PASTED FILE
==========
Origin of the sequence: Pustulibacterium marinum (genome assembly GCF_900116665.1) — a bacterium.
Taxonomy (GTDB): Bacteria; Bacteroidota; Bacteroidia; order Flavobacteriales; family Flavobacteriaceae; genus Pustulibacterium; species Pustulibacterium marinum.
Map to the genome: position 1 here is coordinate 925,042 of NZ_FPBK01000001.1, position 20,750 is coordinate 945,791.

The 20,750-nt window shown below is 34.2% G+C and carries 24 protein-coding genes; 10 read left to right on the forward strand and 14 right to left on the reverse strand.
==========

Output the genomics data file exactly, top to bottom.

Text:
Origin of the sequence: Pustulibacterium marinum (genome assembly GCF_900116665.1) — a bacterium.
Taxonomy (GTDB): Bacteria; Bacteroidota; Bacteroidia; order Flavobacteriales; family Flavobacteriaceae; genus Pustulibacterium; species Pustulibacterium marinum.
Map to the genome: position 1 here is coordinate 925,042 of NZ_FPBK01000001.1, position 20,750 is coordinate 945,791.

The 20,750-nt window shown below is 34.2% G+C and carries 24 protein-coding genes; 10 read left to right on the forward strand and 14 right to left on the reverse strand.